Dean's Award for Excellence in Medical Student Teaching by an Allied Health Professional was established in 1996-1997 to recognize outstanding teaching by allied health professionals (e.g.; nurses, physicians assistants, emergency medical technicians). This year the award is presented to Dr. Reed D. Goldstein, clinical assistant professor of psychiatry in the associated faculty of the School of Medicine. He received his undergraduate degree from LaSalle University, M.A. in psychology from NYU and Ph.D. in clinical psychology from St. John's University. Dr. Goldstein serves as attending psychologist on the Inpatient Psychiatry Unit, as well as on the Consultation-Liaison Service at Pennsylvania Hospital. He is supervisor of psychology interns, post-doctoral fellows, medical students and residents in psychiatry. Dr. Goldstein has made medical student teaching one of his top priorities at Pennsylvania Hospital. Dr. Goldstein has long been involved in clinical research related to depression, personality and neuropsychology.


Steven Larson

Special Dean's Award was established in 1989 90 to recognize outstanding achievements in medical education by faculty members, particularly in the development of new, innovative educational programs. This year the award was presented to Dr. Steven C. Larson. Dr. Larson graduated from Haverford College with a degree in fine arts. He graduated from Penn Medicine and completed a residency in internal medicine at The Graduate Hospital. He returned to Penn to complete his fellowship training in emergency medicine at HUP. Upon completion of his training, Dr. Larson joined the faculty in the newly formed Department of Emergency Medicine as an assistant professor. Since 1993, Dr. Larson has volunteered his services at Project Salud, a migrant health center in southern Chester County. He has served as the medical director since 1998. In 1994, Dr. Larson established Frontline Medicine, a program at the School of Medicine created to provide medical students, residents and faculty with the opportunities and resources to examine and study critical issues in the area of global health. In 1996 he was awarded the Haverford Alumnae Award for Service to Humanity. In 1997 he was the first Penn recipient to receive the North Beth Israel Humanism in Medicine Award. He received a Penn Med Clinical Pearls Teaching Award in 2001. He recently received the 2003 Penn Martin Luther King Community Service Award.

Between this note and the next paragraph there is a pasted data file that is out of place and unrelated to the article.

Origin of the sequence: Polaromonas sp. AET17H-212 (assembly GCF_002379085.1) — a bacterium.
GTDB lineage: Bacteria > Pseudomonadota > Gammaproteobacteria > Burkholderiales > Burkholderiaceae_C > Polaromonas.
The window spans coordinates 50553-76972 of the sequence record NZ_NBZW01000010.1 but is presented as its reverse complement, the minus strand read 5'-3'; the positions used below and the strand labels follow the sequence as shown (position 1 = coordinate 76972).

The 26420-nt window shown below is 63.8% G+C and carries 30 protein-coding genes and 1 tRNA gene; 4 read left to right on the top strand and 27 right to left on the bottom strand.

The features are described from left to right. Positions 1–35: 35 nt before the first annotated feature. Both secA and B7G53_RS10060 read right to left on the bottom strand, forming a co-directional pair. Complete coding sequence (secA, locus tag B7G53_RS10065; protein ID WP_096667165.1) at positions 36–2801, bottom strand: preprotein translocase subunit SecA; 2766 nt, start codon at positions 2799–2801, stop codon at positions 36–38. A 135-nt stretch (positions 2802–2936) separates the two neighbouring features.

Medical Student Government Awards

The School of Medicine’s graduating class selects the recipients of these two awards each year; one is for basic science teaching and the other is for clinical medical teaching. They are both for faculty who have demonstrated excellence in teaching medical school classes.

Helen Davies

The Basic Science Teaching Award

Dr. Helen Davies, professor of microbiology, has received the MSG Teaching Award for Basic Science. This is the thirteenth time she has won this award. Dr. Davies received a Lindback Award in 1977.

Steven Garletta

The Clinical Medical Teaching Award

Dr. Steven L. Galetta, Van Meter Professor of Neurology, is this year’s recipient of the MSG Teaching Award for Clinical Medical Teaching. Dr. Galetta received the Robert Dunning Dripps Memorial Award for Excellence in Graduate Medical Education in 2002 and has been the recipient of Dinon and Lindback awards.


  Almanac, Vol. 49, No. 31, April 29, 2003